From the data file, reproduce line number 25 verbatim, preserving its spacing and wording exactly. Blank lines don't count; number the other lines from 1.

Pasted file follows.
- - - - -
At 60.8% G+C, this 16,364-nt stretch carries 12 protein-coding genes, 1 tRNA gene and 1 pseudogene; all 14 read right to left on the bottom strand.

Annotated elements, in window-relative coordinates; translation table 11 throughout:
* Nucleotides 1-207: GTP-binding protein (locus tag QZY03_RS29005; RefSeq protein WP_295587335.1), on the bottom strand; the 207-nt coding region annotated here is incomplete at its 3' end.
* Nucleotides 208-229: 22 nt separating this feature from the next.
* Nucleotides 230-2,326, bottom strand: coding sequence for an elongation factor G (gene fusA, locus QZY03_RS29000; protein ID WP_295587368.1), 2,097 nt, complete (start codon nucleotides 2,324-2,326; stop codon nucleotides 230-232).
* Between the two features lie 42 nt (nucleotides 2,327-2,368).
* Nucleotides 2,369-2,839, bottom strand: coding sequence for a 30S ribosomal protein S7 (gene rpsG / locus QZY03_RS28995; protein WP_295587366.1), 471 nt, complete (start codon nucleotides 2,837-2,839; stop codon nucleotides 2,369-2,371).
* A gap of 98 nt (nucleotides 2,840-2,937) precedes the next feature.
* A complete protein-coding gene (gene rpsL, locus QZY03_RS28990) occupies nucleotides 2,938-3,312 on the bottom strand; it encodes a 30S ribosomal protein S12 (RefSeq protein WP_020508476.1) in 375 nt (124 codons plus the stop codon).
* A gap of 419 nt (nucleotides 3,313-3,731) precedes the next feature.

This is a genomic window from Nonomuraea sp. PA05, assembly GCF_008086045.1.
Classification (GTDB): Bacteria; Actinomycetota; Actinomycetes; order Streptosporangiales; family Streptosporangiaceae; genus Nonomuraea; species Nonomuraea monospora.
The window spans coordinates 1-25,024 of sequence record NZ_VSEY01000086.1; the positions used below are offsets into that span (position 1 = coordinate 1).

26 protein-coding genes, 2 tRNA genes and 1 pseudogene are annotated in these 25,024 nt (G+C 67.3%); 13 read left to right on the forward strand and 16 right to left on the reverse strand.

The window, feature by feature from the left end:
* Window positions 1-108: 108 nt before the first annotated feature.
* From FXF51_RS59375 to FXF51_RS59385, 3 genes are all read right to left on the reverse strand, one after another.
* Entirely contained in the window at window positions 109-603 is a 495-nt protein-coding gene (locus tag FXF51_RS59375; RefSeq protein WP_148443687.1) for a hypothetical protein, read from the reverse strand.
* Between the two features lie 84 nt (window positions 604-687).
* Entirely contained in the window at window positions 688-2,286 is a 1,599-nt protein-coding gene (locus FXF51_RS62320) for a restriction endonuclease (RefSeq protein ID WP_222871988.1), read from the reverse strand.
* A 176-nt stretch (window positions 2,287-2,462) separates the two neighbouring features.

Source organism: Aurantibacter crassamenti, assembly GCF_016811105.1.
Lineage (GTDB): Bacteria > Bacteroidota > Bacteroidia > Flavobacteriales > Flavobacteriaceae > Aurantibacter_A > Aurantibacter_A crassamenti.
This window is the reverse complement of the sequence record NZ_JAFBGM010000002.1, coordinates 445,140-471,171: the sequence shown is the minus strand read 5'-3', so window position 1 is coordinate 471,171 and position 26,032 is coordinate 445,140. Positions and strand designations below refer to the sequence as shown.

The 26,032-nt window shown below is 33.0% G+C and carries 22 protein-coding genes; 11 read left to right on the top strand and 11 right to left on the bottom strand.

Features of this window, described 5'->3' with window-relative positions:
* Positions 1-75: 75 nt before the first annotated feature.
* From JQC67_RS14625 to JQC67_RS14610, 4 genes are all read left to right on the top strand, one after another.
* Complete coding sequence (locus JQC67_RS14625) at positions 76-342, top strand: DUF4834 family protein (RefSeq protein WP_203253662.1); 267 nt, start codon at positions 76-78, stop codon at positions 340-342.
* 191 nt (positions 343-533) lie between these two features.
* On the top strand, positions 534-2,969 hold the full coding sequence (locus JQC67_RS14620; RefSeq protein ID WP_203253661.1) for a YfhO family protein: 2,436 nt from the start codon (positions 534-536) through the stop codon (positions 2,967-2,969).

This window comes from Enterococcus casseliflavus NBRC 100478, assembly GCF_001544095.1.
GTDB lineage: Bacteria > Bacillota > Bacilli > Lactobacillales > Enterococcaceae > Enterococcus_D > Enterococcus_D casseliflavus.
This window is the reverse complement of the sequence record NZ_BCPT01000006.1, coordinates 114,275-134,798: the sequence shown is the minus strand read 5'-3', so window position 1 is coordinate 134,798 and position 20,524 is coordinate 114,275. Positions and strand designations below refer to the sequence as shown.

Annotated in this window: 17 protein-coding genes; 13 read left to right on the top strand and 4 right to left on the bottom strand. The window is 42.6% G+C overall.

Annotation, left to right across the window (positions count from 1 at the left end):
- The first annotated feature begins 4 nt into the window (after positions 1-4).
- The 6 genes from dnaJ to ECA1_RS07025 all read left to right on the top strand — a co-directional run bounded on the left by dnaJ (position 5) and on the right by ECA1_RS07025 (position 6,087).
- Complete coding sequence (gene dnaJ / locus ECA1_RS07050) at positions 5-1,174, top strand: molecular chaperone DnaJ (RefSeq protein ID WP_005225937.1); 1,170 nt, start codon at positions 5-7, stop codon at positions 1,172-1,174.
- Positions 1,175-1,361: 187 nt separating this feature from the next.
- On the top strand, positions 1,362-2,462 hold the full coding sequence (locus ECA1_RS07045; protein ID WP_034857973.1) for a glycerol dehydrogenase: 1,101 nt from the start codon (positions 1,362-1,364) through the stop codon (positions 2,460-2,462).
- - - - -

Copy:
The 26,032-nt window shown below is 33.0% G+C and carries 22 protein-coding genes; 11 read left to right on the top strand and 11 right to left on the bottom strand.